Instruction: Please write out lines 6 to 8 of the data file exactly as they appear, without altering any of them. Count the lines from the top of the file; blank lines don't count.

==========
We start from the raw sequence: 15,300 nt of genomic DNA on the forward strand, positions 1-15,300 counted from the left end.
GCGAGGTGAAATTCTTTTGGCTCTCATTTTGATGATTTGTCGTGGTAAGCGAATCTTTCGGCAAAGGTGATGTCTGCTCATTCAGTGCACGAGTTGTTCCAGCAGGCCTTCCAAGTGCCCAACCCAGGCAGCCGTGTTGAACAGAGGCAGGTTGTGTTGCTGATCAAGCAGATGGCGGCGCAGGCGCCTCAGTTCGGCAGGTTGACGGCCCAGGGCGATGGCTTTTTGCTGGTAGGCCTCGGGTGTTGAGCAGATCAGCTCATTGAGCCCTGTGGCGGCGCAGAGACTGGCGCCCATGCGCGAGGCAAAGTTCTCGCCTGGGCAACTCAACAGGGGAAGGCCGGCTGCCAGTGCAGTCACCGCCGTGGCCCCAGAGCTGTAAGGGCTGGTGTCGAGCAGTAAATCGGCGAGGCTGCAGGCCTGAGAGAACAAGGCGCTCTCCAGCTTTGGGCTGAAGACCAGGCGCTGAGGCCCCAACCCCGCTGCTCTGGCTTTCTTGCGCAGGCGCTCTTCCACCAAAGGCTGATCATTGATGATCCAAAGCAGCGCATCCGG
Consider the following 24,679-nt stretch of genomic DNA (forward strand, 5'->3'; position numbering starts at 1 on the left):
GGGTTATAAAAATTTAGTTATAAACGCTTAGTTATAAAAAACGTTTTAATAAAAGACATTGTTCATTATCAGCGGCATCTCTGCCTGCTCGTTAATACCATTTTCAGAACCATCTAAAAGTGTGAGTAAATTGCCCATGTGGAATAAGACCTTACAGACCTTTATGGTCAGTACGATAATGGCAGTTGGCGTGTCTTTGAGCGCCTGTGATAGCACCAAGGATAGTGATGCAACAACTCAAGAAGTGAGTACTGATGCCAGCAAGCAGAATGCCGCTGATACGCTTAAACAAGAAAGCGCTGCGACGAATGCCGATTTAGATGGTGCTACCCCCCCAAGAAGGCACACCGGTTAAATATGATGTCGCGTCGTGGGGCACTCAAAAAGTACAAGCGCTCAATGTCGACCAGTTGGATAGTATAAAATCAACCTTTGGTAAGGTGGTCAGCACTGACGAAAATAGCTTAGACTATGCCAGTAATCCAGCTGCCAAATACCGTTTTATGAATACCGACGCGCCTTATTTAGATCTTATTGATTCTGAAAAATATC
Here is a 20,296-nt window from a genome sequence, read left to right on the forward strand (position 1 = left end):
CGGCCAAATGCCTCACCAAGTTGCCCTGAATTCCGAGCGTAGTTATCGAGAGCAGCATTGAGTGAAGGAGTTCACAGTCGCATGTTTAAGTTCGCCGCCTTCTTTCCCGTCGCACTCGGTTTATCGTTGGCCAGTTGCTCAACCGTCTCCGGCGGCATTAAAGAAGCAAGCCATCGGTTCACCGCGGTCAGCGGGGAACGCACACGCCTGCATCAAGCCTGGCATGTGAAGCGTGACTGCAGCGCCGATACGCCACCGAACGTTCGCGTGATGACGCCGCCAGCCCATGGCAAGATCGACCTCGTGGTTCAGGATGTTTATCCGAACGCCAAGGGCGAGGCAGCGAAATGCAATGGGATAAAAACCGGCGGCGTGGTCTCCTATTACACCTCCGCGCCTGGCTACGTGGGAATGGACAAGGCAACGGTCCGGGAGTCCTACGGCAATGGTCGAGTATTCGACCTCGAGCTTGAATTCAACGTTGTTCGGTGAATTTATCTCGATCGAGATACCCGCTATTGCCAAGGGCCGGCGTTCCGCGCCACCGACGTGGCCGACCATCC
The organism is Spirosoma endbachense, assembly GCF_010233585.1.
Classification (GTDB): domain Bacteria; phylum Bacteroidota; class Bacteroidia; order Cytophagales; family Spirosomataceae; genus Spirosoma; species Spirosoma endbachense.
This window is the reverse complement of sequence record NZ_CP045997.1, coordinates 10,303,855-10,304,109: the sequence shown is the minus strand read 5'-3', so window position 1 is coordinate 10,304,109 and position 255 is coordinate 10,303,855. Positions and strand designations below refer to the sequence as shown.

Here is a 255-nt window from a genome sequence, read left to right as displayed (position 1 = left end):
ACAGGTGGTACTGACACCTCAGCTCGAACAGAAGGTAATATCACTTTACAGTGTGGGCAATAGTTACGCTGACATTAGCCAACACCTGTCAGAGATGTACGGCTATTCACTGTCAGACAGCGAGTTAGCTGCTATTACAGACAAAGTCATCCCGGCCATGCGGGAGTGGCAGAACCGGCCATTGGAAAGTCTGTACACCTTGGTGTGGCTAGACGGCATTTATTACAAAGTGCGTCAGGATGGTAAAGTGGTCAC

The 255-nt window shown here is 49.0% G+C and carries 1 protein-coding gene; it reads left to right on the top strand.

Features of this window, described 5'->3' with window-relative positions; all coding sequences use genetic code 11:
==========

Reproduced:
CGGCCAAATGCCTCACCAAGTTGCCCTGAATTCCGAGCGTAGTTATCGAGAGCAGCATTGAGTGAAGGAGTTCACAGTCGCATGTTTAAGTTCGCCGCCTTCTTTCCCGTCGCACTCGGTTTATCGTTGGCCAGTTGCTCAACCGTCTCCGGCGGCATTAAAGAAGCAAGCCATCGGTTCACCGCGGTCAGCGGGGAACGCACACGCCTGCATCAAGCCTGGCATGTGAAGCGTGACTGCAGCGCCGATACGCCACCGAACGTTCGCGTGATGACGCCGCCAGCCCATGGCAAGATCGACCTCGTGGTTCAGGATGTTTATCCGAACGCCAAGGGCGAGGCAGCGAAATGCAATGGGATAAAAACCGGCGGCGTGGTCTCCTATTACACCTCCGCGCCTGGCTACGTGGGAATGGACAAGGCAACGGTCCGGGAGTCCTACGGCAATGGTCGAGTATTCGACCTCGAGCTTGAATTCAACGTTGTTCGGTGAATTTATCTCGATCGAGATACCCGCTATTGCCAAGGGCCGGCGTTCCGCGCCACCGACGTGGCCGACCATCC
The organism is Spirosoma endbachense, assembly GCF_010233585.1.
Classification (GTDB): domain Bacteria; phylum Bacteroidota; class Bacteroidia; order Cytophagales; family Spirosomataceae; genus Spirosoma; species Spirosoma endbachense.